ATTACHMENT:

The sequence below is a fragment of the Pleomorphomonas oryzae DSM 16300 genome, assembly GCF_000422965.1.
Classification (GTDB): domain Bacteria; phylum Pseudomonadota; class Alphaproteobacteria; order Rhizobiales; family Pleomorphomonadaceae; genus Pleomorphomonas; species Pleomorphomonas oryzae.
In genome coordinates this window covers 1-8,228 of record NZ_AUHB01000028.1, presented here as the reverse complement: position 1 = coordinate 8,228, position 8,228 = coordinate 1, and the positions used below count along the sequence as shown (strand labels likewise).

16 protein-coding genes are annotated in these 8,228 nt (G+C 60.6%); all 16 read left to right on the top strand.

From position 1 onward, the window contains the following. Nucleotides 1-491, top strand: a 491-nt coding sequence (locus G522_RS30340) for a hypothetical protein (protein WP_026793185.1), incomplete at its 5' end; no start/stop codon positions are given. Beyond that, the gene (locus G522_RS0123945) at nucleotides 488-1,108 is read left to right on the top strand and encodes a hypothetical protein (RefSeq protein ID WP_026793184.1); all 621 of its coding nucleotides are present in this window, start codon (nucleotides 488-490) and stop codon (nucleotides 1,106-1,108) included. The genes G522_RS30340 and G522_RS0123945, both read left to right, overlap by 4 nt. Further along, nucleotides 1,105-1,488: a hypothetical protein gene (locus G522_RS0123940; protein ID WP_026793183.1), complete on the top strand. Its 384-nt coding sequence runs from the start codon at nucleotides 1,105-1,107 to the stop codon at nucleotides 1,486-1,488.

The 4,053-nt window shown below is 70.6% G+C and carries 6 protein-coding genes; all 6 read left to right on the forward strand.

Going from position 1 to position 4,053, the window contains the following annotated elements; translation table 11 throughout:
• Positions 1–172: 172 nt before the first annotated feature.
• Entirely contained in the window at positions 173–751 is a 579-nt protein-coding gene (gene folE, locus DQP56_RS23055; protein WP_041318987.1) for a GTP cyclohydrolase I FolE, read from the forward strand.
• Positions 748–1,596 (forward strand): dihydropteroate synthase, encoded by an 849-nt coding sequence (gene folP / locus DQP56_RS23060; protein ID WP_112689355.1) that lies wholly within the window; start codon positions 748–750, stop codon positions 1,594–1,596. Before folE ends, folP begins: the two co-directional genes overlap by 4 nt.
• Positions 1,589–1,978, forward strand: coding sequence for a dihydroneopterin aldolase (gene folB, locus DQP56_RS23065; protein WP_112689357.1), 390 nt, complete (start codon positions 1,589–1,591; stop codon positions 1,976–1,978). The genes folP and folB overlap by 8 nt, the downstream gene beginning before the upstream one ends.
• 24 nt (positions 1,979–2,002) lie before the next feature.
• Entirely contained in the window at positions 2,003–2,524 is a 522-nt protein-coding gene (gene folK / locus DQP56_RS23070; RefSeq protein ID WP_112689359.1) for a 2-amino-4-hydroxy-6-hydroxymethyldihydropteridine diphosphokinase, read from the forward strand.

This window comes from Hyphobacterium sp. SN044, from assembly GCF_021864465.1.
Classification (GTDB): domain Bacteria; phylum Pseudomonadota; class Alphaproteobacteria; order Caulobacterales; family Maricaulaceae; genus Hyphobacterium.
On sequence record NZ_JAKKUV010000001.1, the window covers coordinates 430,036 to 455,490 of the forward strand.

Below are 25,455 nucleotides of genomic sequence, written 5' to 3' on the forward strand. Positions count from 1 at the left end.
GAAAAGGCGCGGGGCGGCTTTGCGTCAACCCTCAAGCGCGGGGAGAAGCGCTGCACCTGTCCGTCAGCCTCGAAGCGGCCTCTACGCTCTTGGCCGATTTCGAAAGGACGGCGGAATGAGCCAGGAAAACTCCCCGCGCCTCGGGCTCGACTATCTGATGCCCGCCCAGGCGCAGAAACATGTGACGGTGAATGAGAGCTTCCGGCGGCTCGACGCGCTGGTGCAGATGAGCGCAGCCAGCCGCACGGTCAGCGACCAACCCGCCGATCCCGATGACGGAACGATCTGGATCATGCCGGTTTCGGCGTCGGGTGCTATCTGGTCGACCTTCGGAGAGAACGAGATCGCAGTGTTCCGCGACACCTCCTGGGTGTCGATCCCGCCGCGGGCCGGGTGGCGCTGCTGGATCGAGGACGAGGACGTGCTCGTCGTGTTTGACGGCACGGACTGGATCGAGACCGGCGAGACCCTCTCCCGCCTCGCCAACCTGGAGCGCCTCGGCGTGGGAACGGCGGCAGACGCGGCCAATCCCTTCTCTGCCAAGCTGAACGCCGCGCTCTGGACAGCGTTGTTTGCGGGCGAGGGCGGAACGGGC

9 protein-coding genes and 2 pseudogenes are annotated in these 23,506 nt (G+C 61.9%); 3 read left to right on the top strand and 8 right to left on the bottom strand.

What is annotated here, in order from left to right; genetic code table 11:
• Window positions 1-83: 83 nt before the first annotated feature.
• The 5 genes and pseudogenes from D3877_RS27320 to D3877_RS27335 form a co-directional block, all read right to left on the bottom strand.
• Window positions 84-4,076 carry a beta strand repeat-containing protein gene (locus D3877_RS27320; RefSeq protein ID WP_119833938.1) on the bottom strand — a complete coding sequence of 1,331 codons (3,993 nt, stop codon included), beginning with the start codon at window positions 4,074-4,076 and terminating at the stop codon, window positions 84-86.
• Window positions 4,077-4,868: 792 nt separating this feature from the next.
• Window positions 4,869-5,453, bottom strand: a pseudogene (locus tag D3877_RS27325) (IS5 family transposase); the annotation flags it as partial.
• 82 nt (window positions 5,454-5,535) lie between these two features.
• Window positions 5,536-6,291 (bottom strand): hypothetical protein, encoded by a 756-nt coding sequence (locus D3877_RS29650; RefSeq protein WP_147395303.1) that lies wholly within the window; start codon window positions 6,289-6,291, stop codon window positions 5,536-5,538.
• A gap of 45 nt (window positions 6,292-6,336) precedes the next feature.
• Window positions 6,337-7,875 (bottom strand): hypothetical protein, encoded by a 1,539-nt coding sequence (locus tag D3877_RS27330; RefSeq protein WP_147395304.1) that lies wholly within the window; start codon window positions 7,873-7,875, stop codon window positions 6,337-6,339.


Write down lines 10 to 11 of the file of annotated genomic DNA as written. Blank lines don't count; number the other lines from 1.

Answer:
• Positions 748–1,596 (forward strand): dihydropteroate synthase, encoded by an 849-nt coding sequence (gene folP / locus DQP56_RS23060; protein ID WP_112689355.1) that lies wholly within the window; start codon positions 748–750, stop codon positions 1,594–1,596. Before folE ends, folP begins: the two co-directional genes overlap by 4 nt.
• Positions 1,589–1,978, forward strand: coding sequence for a dihydroneopterin aldolase (gene folB, locus DQP56_RS23065; protein WP_112689357.1), 390 nt, complete (start codon positions 1,589–1,591; stop codon positions 1,976–1,978). The genes folP and folB overlap by 8 nt, the downstream gene beginning before the upstream one ends.